Home / Food Waste / Sodexo research suggests the link between food waste and carbon emissions is still not understood

Sodexo research suggests the link between food waste and carbon emissions is still not understood

Businesses in the food service sector will not achieve carbon net zero goals without urgently turning their attention to the issue of food waste. This is the stark warning from Sodexo, which has launched its ‘Appetite for Action’ campaign.

The catering and facilities management business commissioned a new study examining food buying trends amongst some of the largest private and public sector organisations in the UK, finding that nearly three-quarters (74 per cent) of senior decision makers in the supply chain and in food procurement are currently not tracking the amount of food their organisation wastes.

These findings, according to Sodexo, demonstrate that while the connection between day-to-day activities such as air travel and carbon emissions is well understood, food waste has yet to sufficiently cut through. This is despite WRAP’s data suggesting total food waste in the UK amounts to 36 million tonnes of greenhouse gas emissions and the government planning to consult on the potential of mandating food waste reporting.

Sodexo, which has pledged to cut its own food waste by 50 per cent by 2025 – using WasteWatch technology powered by LeanPath – found that just 26 per cent of food procurement professionals prioritise food waste in achieving carbon reduction goals.

More encouragingly though, the majority (93 per cent) of respondents said they are considering changing their organisation’s procurement criteria to reduce food waste in the next 12 months, with almost the same proportion saying they will be tracking food waste by 2025 (94 per cent).

The study’s findings, however, clearly show that organisations are looking for outside assistance to help them achieve the necessary cuts in food waste, with almost two-thirds (64 per cent) suggesting direction from government needs to be made clearer through stronger policy and regulation. A similar proportion (62 per cent) said government advice on how to use technology would be helpful whilst 63 per cent also believe carbon labelling on meals would instigate behavioural change.

Sean Haley, Chairman at Sodexo UK & Ireland, commented: “Food waste is a problem long before consumers scrape leftovers off their plate. There is currently wastage at every stage of the food system from farm to fork – this requires urgent intervention.
 
“We feel strongly that every organisation that procures food at volume should commit to, and crucially action, a 50 er cent reduction in food waste by 2030 at the latest in line with the UN’s SDGs – although our own target is five years earlier than that.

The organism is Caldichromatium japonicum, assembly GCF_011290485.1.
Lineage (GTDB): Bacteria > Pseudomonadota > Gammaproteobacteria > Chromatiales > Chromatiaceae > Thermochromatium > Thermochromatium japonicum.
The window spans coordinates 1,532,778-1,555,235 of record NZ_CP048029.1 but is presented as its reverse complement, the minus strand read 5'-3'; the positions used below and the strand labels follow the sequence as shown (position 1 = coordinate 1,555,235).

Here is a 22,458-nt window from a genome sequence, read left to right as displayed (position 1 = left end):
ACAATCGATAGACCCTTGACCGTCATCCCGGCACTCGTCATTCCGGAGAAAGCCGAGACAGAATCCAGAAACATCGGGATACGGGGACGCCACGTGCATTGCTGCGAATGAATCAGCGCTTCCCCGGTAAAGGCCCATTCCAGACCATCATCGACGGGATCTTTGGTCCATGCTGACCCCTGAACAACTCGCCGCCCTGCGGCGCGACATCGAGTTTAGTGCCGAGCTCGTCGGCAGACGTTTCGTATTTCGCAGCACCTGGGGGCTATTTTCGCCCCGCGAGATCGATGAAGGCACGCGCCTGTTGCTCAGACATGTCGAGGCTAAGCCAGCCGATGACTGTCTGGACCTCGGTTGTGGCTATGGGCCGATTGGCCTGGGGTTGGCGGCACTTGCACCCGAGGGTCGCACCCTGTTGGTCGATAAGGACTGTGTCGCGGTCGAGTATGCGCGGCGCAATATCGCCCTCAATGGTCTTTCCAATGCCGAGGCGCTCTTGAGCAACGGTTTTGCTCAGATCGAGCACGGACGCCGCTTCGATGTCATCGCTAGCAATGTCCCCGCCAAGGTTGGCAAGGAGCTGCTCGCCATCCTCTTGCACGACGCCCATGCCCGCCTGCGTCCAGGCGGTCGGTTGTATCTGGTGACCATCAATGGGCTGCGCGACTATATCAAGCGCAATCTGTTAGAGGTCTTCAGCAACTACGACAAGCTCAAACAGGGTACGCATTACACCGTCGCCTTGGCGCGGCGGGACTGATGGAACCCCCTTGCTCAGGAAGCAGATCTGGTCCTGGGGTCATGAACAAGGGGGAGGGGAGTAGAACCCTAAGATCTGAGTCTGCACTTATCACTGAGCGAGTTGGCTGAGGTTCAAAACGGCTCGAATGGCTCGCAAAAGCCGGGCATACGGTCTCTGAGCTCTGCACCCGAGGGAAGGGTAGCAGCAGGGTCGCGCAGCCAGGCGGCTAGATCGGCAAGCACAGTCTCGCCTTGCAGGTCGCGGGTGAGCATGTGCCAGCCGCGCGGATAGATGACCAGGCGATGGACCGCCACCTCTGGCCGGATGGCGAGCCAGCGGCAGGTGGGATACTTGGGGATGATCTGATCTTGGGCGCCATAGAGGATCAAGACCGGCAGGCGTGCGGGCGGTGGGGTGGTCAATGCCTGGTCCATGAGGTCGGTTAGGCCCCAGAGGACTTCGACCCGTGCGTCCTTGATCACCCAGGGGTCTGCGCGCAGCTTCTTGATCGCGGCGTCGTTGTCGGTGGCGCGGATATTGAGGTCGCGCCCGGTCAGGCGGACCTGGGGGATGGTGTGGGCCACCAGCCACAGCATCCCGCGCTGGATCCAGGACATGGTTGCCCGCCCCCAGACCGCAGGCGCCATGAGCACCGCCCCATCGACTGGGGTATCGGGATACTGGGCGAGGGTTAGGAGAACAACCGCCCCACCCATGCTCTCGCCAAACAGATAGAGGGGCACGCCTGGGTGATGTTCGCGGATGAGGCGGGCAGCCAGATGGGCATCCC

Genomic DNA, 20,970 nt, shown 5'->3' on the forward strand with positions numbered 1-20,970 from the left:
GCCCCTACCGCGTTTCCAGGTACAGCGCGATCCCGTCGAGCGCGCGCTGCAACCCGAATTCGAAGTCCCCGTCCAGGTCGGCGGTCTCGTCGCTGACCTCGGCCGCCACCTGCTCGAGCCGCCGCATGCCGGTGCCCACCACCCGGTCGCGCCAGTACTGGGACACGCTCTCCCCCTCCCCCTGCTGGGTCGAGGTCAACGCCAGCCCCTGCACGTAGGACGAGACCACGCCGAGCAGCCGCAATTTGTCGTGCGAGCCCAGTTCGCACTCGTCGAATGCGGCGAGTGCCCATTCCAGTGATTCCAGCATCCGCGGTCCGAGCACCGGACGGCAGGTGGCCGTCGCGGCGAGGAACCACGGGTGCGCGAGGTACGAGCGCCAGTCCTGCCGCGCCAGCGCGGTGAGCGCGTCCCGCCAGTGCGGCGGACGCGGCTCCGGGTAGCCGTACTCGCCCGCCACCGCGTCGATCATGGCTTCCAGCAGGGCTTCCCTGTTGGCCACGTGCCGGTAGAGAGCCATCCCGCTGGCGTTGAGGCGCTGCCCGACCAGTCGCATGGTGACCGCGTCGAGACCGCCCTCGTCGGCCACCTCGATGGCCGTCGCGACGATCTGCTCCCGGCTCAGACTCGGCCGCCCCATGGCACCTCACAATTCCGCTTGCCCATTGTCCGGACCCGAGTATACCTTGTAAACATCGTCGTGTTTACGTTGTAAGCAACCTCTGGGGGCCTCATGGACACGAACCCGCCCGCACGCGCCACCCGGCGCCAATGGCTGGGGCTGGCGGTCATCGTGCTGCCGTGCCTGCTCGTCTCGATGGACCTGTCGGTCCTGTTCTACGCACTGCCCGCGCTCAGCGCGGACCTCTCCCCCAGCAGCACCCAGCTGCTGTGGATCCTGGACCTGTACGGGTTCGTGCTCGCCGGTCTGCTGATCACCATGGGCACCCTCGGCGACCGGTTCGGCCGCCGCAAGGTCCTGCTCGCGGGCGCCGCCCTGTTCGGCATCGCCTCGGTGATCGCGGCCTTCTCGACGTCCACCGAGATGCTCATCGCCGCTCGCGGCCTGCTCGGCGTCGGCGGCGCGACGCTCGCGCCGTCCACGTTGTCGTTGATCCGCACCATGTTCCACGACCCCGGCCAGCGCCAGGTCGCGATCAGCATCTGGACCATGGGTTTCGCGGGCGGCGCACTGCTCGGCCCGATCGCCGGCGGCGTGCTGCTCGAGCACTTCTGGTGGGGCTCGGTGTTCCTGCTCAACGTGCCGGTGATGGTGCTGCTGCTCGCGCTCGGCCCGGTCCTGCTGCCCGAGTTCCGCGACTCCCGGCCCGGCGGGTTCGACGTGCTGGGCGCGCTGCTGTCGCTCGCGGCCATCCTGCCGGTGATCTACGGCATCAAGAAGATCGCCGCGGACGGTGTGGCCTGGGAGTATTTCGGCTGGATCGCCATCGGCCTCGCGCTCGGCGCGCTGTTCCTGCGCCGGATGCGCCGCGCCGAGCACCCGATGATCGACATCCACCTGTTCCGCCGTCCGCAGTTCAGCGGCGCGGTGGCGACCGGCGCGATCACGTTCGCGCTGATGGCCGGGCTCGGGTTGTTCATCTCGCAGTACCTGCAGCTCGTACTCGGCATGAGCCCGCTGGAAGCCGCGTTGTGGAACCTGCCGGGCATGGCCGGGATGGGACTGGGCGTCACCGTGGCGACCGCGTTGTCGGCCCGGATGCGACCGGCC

“The first step towards cutting food waste is tracking and monitoring it – we are seeing significant results from this approach. While tackling food waste alone is not the silver bullet, it is a key component of our net zero ambition, enabling us to live up to our broader purpose of continuing to support and improve the communities in which we live, work and serve.”

Food waste is an indefensible issue in light of the climate crisis, with a United Nations study suggesting that if food waste was a country then it would be the third largest greenhouse gas emitter behind China and the US. But food procurement and supply chain heads face enormous challenges, one of which being the recent transition to hybrid working. Over half (60 per cent) said hybrid work environments make it difficult for businesses to plan how many diners they’ll have each day. The same proportion (60 per cent) also said using food that might otherwise have been wasted (e.g. vegetable peelings) on menus has an image problem for consumers – but it’s one they want to change.

It’s clear more urgent action on food waste is needed, with just 13 per cent of survey respondents suggesting their employees are aware that minimising food waste can help their organisation to achieve net zero carbon emissions.

Keith James, Head of Policy and Insights at WRAP commented: “This report from Sodexo makes for interesting reading and given the impact of Covid-19 we know many businesses are finding it hard to focus on outside asks, such as reducing their carbon emissions, when they have been struggling to keep their doors open.
 
“But with greenhouse gas emissions from total UK food waste equivalent to that of 16 million cars, we all must focus on making whatever difference we can. That is why WRAP introduced the Guardians of Grub campaign to help support wider sector movement right now towards the goals of the Courtauld Commitment 2030 voluntary agreement, of which Sodexo is a very active partner.”

Webinar: Now hiring! Overcoming the challenges of recruiting for soft services.

Recruiting for soft FM services is proving more difficult in the post-Covid workplace. So, what can FMs do to overcome this?

Sara Bean, Editor of FMJ, and Jess Pritchard, Head of Corporate Sector at Moneypenny are joined by panellists:

  • Mark Whittaker, General Manager, Thomson FM & Chair of IWFM
  • Ian Wright, Soft Services Manager, University College London
  • David Bauld, Group Facilities Manager, Paradigm Housing
  • Coleen Cloherty, Director of Build Recruitment

Together they will discuss the current skills shortage in a number of FM areas, ways to keep staff engaged in their job through brilliant culture, and how outsourcing could be a solution to the recruitment issue. Secure your place now for Thursday, 25th November at 11am.

To register click here.

About Sarah OBeirne

Leave a Reply

Your email address will not be published. Required fields are marked *

*